The most important thing is to write a plan and a follow-up report according to your SOPs and to make sure any requirements of accrediting agencies are included. There can be some differences in interpretation of standards, so it is the laboratory’s responsibility to make sure what you have done meets the standards that apply to your lab.

The use of alternate tubes for platelet counts has been well reviewed in literature. Sodium citrate tubes are the most common, likely because they are the easiest to use and the most cost effective. Remember though that sodium citrate and other methods cannot resolve all case s of pseudothrombocytopenia. There are several special notes to consider. Counts from sodium citrate tubes are known to be stable for approximately 3 hours, after which counts decrease. As well, it has been shown in literature that sodium citrate tubes do show a negative bias. It has been reported that the 10% dilutional factor may be too low. Some studies have been done to determine dilution factors that correlate more closely with EDTA tubes, and researchers have suggested factor of 17%-25%. If your laboratory wishes to determine its own dilutional factor for sodium citrate or other tubes, this will also have to be included in your platelet studies. Lastly, CBCs are calibrated for EDTA, so only the platelet count should be reported from an alternative anticoagulant.

The end of another busy and challenging year is upon us, and at this time of year we can find ourselves rushed to finish ‘end of year’ tasks such as competencies and continuing education requirements. and a response to Sysmex’s recent webinar “Those Sticky, Tricky Platelets – Solving the Puzzle of Platelet Clumping” (Oct.20,2021). After the webinar I had many questions from techs asking, “Do we need to validate our alternative method?” and “How do we go about doing that?” The webinar discusses pseudothrombocytopenia and its causes in more detail than my earlier blog from Oct 2019, “Hematology Case Study: The Story of the Platelet Clump: EDTA-Induced Thrombocytopenia”. The webinar can be found at https://webinars.sysmex.com/webinars/11ae743e-ac99-47e7-acb7-2b24cedc1a1a and is available for CEU, free of charge.

References

  1. Baccini V, Geneviève F, Jacqmin H, et al. Platelet Counting: Ugly Traps and Good Advice. Proposals from the French-Speaking Cellular Hematology Group (GFHC). J Clin Med. 2020;9(3):808. Published 2020 Mar 16. doi:10.3390/jcm9030808
  2. Bizzaro N. (2013): Pseudothrombocytopenia. In: Platelets, Vol. 3, ed Bizzaro N, Elsevier, Amsterdam, pp. 989–997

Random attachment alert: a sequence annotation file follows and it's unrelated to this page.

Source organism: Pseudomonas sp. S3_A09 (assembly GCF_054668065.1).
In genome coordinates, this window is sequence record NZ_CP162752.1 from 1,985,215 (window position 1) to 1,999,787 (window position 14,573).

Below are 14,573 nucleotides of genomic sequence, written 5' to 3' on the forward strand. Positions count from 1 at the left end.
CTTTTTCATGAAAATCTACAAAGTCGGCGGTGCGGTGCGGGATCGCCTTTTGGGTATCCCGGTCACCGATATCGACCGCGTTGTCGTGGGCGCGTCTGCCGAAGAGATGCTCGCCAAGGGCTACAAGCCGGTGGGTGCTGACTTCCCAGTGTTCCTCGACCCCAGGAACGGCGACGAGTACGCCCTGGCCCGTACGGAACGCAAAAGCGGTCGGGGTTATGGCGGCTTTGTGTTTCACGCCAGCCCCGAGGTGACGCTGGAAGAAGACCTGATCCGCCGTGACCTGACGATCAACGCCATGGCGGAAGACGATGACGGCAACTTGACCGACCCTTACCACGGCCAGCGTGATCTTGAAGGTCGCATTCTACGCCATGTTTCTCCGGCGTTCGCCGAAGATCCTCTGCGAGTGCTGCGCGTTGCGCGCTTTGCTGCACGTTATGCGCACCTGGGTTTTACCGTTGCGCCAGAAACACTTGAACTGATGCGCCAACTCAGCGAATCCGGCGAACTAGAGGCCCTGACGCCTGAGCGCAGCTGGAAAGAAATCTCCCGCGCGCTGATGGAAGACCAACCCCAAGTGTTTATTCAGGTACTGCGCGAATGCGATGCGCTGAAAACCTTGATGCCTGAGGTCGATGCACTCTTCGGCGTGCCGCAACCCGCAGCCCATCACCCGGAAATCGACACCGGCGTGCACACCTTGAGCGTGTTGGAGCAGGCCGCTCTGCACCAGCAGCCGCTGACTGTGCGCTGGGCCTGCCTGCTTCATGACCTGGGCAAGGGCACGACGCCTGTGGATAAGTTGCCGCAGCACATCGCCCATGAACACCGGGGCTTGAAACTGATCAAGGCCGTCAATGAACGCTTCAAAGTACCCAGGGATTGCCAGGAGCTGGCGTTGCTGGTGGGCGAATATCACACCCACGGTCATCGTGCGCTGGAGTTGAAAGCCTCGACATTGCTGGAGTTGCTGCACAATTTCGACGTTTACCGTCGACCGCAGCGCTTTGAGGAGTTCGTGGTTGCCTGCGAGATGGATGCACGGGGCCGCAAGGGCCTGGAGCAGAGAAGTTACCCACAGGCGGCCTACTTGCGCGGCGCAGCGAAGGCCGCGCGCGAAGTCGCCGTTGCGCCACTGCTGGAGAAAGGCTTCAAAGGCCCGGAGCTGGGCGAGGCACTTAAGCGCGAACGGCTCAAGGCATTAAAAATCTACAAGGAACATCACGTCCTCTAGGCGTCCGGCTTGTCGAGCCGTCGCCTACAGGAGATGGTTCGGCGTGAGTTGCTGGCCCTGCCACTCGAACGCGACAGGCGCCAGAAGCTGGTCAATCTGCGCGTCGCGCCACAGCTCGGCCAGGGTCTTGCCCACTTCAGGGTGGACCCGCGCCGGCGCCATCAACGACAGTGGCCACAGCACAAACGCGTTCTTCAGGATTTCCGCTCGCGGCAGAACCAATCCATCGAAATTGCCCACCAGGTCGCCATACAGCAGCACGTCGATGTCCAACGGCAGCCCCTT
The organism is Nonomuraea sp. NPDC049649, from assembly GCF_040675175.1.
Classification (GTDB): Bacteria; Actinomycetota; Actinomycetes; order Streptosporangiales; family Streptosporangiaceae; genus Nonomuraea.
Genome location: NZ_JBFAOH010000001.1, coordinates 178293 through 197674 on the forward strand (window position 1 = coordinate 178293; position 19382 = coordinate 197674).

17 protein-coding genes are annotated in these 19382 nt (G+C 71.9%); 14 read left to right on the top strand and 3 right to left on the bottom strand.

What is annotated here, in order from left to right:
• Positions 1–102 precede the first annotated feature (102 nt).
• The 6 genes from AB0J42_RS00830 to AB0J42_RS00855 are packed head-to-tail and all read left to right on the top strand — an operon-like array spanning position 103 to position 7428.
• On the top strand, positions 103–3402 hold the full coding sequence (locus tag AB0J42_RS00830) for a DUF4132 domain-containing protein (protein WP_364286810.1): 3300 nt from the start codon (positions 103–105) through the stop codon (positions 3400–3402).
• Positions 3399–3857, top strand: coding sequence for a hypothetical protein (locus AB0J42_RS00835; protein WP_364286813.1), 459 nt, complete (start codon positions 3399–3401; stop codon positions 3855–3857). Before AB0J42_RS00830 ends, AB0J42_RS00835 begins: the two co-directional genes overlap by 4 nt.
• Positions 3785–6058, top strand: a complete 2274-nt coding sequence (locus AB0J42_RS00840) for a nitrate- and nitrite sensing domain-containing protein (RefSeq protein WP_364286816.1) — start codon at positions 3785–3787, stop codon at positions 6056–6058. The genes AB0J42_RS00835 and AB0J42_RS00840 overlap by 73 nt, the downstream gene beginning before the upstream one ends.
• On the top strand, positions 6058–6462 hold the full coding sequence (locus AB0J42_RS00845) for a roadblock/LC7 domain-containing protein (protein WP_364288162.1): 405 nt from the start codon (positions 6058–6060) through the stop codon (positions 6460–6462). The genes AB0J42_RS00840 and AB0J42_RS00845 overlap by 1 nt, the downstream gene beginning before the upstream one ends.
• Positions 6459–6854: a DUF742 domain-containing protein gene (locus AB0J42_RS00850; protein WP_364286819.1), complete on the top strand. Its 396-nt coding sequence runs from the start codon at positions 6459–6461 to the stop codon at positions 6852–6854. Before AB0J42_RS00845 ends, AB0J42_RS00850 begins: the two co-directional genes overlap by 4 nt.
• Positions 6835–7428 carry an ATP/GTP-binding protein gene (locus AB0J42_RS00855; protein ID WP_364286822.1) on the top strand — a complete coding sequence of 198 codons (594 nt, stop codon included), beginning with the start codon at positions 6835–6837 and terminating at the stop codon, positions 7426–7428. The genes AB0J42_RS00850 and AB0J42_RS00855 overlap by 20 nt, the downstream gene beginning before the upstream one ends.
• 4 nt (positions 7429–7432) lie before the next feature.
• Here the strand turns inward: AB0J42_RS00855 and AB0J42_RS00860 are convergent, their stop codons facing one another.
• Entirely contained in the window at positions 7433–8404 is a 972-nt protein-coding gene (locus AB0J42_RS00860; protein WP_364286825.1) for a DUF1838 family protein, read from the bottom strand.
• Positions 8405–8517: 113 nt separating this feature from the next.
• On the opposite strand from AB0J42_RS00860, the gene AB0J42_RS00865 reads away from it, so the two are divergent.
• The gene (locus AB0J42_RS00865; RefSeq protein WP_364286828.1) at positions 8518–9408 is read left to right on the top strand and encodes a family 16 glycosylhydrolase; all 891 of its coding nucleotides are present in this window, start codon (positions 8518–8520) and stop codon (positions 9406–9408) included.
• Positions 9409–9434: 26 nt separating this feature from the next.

3. Chae H, Kim M, Lim J, Oh EJ, Kim Y, Han K: Novel method to dissociate platelet clumps in EDTA-dependent pseudothrombocytopenia based on the pathophysiological mechanism. Clin Chem Lab Med 50, 1387–1391 (2012)
  4. Socha, Becky. Calibration and Calibration Verification: Who, What, Where, When, Why, How & Did I Pass or Fail?. AMT 81st Educational Program and annual meeting, 2019
  5. Zhou X, Wu X, Deng W, Li J, Luo W: Amikacin can be added to blood to reduce the fall in platelet count. Am J Clin Pathol 136, 646–652 (2011)
  6. https://www.cms.gov/Regulations-and-Guidance/Legislation/CLIA/downloads/6065bk.pdf
  7. https://www.cap.org/laboratory-improvement/proficiency-testing/calibration-verification-linearity
  8. https://www.westgard.com/cal-verification-criteria.htm
  9. https://labmedicineblog.com/2019/10/29/ hematology-case-study-the-story-of-the-platelet- clump-edta-induced-thrombocytopenia/
Socha-small

-Becky Socha, MS, MLS(ASCP)CMBBCM graduated from Merrimack College in N. Andover, Massachusetts with a BS in Medical Technology and completed her MS in Clinical Laboratory Sciences at the University of Massachusetts, Lowell. She has worked as a Medical Technologist for over 40 years and has taught as an adjunct faculty member at Merrimack College, UMass Lowell and Stevenson University for over 20 years.  She has worked in all areas of the clinical laboratory, but has a special interest in Hematology and Blood Banking. She currently works at Mercy Medical Center in Baltimore, Md. When she’s not busy being a mad scientist, she can be found outside riding her bicycle.